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Cancer Stem Cells

A special issue of International Journal of Molecular Sciences (ISSN 1422-0067). This special issue belongs to the section "Molecular Biology".

Deadline for manuscript submissions: closed (31 January 2022) | Viewed by 17420

Special Issue Editors


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Guest Editor
European Cancer Stem Cell Research Institute, Cardiff University School of Biosciences, Cardiff, Wales
Interests: cancer stem cells; metastasis; mouse models; drug development

Special Issue Information

Dear Colleagues,

Cancer stem cells (CSCs) or tumour initiating cells are subpopulations of cancer cells that show similar characteristics to normal stem cells. Cancer is a heterogeneous disease that promotes cell growth, disables cell death mechanisms, and evades immune surveillance and therapy. CSCs are shown to be involved in tumour initiation, poor prognosis and metastasis as well as therapy resistance. In this special issue of IJMS, our objective is to explore the current state-of-art in our understanding of the mechanisms underpinning CSC biology contributing to tumour heterogeneity, cancer aetiology and treatment. Potential topics include: molecular mechanisms driving CSC plasticity; interaction with tumour microenviroment; immune evasion; viability and self-renewal; stemness related cell signalling and therapy resistance. Authors are invited and welcome to submit original research papers, reviews, and short communications.

Dr. Pinar Uysal Onganer
Prof. Dr. Richard W.E. Clarkson
Guest Editors

Manuscript Submission Information

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Keywords

  • cancer stem cells
  • tumour initiating cells
  • apoptosis
  • cell signalling
  • angiogenesis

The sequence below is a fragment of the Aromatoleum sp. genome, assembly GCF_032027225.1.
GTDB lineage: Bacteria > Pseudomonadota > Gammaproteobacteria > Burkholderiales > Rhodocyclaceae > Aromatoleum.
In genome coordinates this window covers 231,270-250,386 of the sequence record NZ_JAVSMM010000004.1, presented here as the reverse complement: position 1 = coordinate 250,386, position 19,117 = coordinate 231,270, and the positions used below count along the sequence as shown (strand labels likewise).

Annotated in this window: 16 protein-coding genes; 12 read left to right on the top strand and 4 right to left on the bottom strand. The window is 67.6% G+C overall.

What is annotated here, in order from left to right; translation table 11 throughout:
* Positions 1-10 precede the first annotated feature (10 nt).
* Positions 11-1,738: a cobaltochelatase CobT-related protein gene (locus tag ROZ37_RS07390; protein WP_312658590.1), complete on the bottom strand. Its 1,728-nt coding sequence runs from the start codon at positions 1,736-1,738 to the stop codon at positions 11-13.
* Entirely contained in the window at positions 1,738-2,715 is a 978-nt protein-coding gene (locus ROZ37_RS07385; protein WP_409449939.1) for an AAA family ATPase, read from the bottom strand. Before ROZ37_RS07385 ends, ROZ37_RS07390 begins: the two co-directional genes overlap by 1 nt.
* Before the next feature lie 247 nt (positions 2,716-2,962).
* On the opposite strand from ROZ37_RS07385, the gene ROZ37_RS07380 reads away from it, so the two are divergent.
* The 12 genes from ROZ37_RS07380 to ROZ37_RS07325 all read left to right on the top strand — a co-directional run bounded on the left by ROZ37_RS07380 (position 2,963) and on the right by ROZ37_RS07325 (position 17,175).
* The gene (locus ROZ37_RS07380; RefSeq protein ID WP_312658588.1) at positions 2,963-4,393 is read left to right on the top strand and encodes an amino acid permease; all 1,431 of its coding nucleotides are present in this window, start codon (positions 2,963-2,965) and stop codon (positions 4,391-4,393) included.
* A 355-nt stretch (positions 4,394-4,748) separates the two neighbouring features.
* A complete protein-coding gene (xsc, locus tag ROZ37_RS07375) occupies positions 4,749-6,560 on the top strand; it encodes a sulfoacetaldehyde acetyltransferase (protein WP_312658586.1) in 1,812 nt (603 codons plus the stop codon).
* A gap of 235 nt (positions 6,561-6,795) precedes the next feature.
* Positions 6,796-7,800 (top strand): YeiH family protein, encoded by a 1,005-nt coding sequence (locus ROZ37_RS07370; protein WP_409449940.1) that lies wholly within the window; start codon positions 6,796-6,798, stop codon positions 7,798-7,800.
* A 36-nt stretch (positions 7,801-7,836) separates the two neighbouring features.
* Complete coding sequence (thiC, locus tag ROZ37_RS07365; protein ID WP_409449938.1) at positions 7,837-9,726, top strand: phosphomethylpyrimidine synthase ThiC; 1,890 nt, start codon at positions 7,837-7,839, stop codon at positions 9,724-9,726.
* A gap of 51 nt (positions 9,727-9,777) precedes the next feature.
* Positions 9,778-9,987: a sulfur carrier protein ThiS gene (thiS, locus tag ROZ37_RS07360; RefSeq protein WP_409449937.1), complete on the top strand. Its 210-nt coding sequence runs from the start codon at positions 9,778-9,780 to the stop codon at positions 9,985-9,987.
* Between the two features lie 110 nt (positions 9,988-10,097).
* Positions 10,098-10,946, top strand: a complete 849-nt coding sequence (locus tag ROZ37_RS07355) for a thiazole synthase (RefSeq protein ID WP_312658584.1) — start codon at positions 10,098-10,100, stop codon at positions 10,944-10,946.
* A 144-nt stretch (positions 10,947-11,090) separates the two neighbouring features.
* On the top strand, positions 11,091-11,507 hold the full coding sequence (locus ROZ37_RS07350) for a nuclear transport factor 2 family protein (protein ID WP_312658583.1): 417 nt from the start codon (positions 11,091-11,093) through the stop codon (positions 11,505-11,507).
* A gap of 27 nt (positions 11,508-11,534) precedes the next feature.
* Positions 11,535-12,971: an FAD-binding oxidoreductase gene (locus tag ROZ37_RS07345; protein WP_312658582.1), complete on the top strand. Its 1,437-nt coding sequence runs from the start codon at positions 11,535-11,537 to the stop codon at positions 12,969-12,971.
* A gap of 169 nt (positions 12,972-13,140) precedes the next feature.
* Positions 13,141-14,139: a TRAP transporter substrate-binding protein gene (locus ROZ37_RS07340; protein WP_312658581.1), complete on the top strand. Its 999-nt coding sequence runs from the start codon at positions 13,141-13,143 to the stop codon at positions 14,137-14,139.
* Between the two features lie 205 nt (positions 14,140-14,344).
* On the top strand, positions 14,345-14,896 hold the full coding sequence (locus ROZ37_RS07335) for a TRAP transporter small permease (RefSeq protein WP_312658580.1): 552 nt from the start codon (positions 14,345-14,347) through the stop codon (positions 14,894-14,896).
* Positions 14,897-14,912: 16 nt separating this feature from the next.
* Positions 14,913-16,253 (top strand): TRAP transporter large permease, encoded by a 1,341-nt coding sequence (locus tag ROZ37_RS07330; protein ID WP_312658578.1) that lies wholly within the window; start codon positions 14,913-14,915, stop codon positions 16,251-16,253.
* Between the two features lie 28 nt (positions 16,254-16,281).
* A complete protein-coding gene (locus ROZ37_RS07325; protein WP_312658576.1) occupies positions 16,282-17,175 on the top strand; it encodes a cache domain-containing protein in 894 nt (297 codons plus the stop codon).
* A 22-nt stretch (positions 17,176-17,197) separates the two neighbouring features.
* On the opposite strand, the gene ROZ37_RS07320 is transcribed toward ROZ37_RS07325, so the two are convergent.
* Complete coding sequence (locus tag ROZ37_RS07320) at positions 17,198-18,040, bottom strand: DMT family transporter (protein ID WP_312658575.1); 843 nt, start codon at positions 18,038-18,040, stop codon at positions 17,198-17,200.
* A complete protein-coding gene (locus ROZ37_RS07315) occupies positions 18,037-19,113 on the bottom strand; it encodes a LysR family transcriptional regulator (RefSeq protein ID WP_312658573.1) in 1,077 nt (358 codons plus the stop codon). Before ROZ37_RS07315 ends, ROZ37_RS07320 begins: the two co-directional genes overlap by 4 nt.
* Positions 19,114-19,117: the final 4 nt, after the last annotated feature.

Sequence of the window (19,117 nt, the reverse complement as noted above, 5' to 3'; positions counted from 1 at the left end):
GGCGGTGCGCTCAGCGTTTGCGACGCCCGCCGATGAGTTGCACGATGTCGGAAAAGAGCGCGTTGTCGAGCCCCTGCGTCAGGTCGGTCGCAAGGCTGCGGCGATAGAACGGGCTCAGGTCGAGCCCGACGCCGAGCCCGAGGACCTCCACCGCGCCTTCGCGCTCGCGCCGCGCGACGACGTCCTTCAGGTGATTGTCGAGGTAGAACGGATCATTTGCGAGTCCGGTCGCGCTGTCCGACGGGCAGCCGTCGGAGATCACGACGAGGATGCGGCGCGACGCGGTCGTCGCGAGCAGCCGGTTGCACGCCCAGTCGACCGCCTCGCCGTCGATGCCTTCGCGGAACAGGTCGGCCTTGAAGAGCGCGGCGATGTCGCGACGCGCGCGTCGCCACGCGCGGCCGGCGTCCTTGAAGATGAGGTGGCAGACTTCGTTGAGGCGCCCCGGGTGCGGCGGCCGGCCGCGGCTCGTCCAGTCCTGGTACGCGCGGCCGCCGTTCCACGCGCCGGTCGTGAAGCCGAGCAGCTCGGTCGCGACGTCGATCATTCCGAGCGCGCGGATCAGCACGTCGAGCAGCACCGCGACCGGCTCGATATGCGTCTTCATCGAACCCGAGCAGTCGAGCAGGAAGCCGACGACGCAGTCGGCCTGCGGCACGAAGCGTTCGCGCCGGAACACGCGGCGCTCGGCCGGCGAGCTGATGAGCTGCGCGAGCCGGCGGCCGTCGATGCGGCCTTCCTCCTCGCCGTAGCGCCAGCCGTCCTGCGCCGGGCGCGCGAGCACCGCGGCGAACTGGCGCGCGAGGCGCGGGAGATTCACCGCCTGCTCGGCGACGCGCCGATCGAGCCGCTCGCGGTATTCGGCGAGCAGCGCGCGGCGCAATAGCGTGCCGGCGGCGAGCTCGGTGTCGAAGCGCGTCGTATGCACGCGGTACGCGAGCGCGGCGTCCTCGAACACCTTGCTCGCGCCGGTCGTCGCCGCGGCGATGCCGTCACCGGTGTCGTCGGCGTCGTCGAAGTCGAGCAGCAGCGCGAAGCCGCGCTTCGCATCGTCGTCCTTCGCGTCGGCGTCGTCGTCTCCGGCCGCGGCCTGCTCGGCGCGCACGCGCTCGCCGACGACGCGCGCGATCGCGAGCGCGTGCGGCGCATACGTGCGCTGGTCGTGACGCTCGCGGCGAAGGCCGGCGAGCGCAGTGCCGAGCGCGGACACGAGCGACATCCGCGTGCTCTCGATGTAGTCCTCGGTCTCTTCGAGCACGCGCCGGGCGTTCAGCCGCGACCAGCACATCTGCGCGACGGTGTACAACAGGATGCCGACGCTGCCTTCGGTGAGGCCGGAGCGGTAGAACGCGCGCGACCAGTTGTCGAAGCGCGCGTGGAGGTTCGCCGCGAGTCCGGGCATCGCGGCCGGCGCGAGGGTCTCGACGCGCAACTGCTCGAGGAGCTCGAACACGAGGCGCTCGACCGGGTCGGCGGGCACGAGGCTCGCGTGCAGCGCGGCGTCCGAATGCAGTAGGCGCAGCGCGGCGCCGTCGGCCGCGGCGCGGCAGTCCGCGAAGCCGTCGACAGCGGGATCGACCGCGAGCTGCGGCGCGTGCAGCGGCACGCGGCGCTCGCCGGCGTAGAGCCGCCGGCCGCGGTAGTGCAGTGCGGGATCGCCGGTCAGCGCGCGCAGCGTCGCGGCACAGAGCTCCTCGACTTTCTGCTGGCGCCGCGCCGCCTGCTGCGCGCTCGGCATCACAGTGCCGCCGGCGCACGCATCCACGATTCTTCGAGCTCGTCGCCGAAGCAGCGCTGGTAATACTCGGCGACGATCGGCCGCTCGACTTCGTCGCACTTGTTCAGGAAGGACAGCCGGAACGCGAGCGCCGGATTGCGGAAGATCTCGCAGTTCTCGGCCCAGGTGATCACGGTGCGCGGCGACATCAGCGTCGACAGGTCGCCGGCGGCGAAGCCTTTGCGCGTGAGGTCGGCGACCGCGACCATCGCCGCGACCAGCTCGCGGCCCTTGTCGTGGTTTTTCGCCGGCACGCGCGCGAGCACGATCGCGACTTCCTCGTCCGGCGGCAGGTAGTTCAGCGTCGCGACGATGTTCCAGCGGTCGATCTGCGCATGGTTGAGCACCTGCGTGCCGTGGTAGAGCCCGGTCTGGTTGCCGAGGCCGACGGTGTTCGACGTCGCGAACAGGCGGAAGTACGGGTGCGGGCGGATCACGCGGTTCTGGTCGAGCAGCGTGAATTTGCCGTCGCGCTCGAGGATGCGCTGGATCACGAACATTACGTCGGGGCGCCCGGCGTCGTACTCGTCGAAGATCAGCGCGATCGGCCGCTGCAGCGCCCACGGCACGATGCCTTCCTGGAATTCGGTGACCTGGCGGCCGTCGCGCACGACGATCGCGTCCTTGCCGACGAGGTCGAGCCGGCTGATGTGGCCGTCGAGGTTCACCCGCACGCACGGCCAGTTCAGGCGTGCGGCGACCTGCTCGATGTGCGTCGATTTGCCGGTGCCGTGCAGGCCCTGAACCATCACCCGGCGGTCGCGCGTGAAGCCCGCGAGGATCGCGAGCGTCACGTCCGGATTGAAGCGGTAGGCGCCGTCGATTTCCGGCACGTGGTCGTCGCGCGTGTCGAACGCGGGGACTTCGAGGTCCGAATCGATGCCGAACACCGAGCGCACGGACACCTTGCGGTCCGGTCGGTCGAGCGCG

• metastasis
  • stemness markers
  • metastasis
  • therapy resistance

Published Papers (5 papers)

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Research

19 pages, 6108 KiB  
Article
HNMT Upregulation Induces Cancer Stem Cell Formation and Confers Protection against Oxidative Stress through Interaction with HER2 in Non-Small-Cell Lung Cancer
by Kuang-Tai Kuo, Cheng-Hsin Lin, Chun-Hua Wang, Narpati Wesa Pikatan, Vijesh Kumar Yadav, Iat-Hang Fong, Chi-Tai Yeh, Wei-Hwa Lee and Wen-Chien Huang
Int. J. Mol. Sci. 2022, 23(3), 1663; https://doi.org/10.3390/ijms23031663 - 31 Jan 2022
Cited by 11 | Viewed by 2914
Abstract
Background: The treatment of non-small-cell lung cancer (NSCLC) involves platinum-based chemotherapy. It is typically accompanied by chemoresistance resulting from antioxidant properties conferred by cancer stem cells (CSCs). Human epidermal growth factor receptor 2 (HER2) enhances CSCs and antioxidant properties in cancers, including NSCLC. [...] Read more.
Background: The treatment of non-small-cell lung cancer (NSCLC) involves platinum-based chemotherapy. It is typically accompanied by chemoresistance resulting from antioxidant properties conferred by cancer stem cells (CSCs). Human epidermal growth factor receptor 2 (HER2) enhances CSCs and antioxidant properties in cancers, including NSCLC. Methods: Here, we elucidated the role of histamine N-methyltransferase (HNMT), a histamine metabolism enzyme significantly upregulated in NSCLC and coexpressed with HER2. HNMT expression in lung cancer tissues was determined using quantitative reverse transcription PCR (RT-qPCR). A publicly available dataset was used to determine HNMT’s potential as an NSCLC target molecule. Immunohistochemistry and coimmunoprecipitation were used to determine HNMT–HER2 correlations and interactions, respectively. HNMT shRNA and overexpression plasmids were used to explore HNMT functions in vitro and in vivo. We also examined miRNAs that may target HNMT and investigated HNMT/HER2’s role on NSCLC cells’ antioxidant properties. Finally, how HNMT loss affects NSCLC cells’ sensitivity to cisplatin was investigated. Results: HNMT was significantly upregulated in human NSCLC tissues, conferred a worse prognosis, and was coexpressed with HER2. HNMT depletion and overexpression respectively decreased and increased cell proliferation, colony formation, tumorsphere formation, and CSCs marker expression. Coimmunoprecipitation analysis indicated that HNMT directly interacts with HER2. TARGETSCAN analysis revealed that HNMT is a miR-223 and miR-3065-5p target. TBHp treatment increased HER2 expression, whereas shHNMT disrupted the Nuclear factor erythroid 2-related factor 2 (Nrf2)/ hemeoxygenase-1 (HO-1)/HER2 axis and increased reactive oxygen species accumulation in NSCLC cells. Finally, shHNMT sensitized H441 cells to cisplatin treatment in vitro and in vivo. Conclusions: Therefore, HNMT upregulation in NSCLC cells may upregulate HER2 expression, increasing tumorigenicity and chemoresistance through CSCs maintenance and antioxidant properties. This newly discovered regulatory axis may aid in retarding NSCLC progression and chemoresistance. Full article